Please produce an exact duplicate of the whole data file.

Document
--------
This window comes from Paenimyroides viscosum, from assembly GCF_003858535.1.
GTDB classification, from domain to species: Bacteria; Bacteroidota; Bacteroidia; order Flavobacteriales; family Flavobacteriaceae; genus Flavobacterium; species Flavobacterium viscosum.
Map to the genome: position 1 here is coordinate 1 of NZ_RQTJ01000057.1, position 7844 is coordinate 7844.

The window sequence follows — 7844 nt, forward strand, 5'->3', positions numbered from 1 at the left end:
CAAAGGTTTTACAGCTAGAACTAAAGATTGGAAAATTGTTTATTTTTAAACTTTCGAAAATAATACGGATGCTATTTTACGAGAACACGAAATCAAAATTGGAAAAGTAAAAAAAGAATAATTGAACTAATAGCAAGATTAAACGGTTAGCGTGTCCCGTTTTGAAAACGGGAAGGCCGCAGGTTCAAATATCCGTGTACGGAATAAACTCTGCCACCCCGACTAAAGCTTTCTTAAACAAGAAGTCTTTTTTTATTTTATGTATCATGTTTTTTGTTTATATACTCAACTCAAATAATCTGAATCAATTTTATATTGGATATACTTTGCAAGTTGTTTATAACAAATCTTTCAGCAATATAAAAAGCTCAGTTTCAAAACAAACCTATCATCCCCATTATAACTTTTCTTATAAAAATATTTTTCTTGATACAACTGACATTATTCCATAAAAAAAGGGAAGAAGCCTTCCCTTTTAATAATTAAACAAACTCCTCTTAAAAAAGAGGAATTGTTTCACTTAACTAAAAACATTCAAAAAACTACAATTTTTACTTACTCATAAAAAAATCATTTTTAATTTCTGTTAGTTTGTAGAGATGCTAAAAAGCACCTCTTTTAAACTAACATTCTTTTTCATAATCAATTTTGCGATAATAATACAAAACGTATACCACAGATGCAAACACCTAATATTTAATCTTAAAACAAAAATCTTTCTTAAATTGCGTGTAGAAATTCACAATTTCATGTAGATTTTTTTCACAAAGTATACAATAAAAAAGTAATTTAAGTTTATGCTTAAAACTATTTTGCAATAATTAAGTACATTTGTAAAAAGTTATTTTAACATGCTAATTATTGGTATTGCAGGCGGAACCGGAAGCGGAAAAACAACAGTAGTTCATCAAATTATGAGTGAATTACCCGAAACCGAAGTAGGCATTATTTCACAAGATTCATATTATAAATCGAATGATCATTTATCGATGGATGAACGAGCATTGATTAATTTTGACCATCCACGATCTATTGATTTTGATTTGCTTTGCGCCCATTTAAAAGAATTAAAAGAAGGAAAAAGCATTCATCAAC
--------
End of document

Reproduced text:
This window comes from Paenimyroides viscosum, from assembly GCF_003858535.1.
GTDB classification, from domain to species: Bacteria; Bacteroidota; Bacteroidia; order Flavobacteriales; family Flavobacteriaceae; genus Flavobacterium; species Flavobacterium viscosum.
Map to the genome: position 1 here is coordinate 1 of NZ_RQTJ01000057.1, position 7844 is coordinate 7844.

The window sequence follows — 7844 nt, forward strand, 5'->3', positions numbered from 1 at the left end:
CAAAGGTTTTACAGCTAGAACTAAAGATTGGAAAATTGTTTATTTTTAAACTTTCGAAAATAATACGGATGCTATTTTACGAGAACACGAAATCAAAATTGGAAAAGTAAAAAAAGAATAATTGAACTAATAGCAAGATTAAACGGTTAGCGTGTCCCGTTTTGAAAACGGGAAGGCCGCAGGTTCAAATATCCGTGTACGGAATAAACTCTGCCACCCCGACTAAAGCTTTCTTAAACAAGAAGTCTTTTTTTATTTTATGTATCATGTTTTTTGTTTATATACTCAACTCAAATAATCTGAATCAATTTTATATTGGATATACTTTGCAAGTTGTTTATAACAAATCTTTCAGCAATATAAAAAGCTCAGTTTCAAAACAAACCTATCATCCCCATTATAACTTTTCTTATAAAAATATTTTTCTTGATACAACTGACATTATTCCATAAAAAAAGGGAAGAAGCCTTCCCTTTTAATAATTAAACAAACTCCTCTTAAAAAAGAGGAATTGTTTCACTTAACTAAAAACATTCAAAAAACTACAATTTTTACTTACTCATAAAAAAATCATTTTTAATTTCTGTTAGTTTGTAGAGATGCTAAAAAGCACCTCTTTTAAACTAACATTCTTTTTCATAATCAATTTTGCGATAATAATACAAAACGTATACCACAGATGCAAACACCTAATATTTAATCTTAAAACAAAAATCTTTCTTAAATTGCGTGTAGAAATTCACAATTTCATGTAGATTTTTTTCACAAAGTATACAATAAAAAAGTAATTTAAGTTTATGCTTAAAACTATTTTGCAATAATTAAGTACATTTGTAAAAAGTTATTTTAACATGCTAATTATTGGTATTGCAGGCGGAACCGGAAGCGGAAAAACAACAGTAGTTCATCAAATTATGAGTGAATTACCCGAAACCGAAGTAGGCATTATTTCACAAGATTCATATTATAAATCGAATGATCATTTATCGATGGATGAACGAGCATTGATTAATTTTGACCATCCACGATCTATTGATTTTGATTTGCTTTGCGCCCATTTAAAAGAATTAAAAGAAGGAAAAAGCATTCATCAAC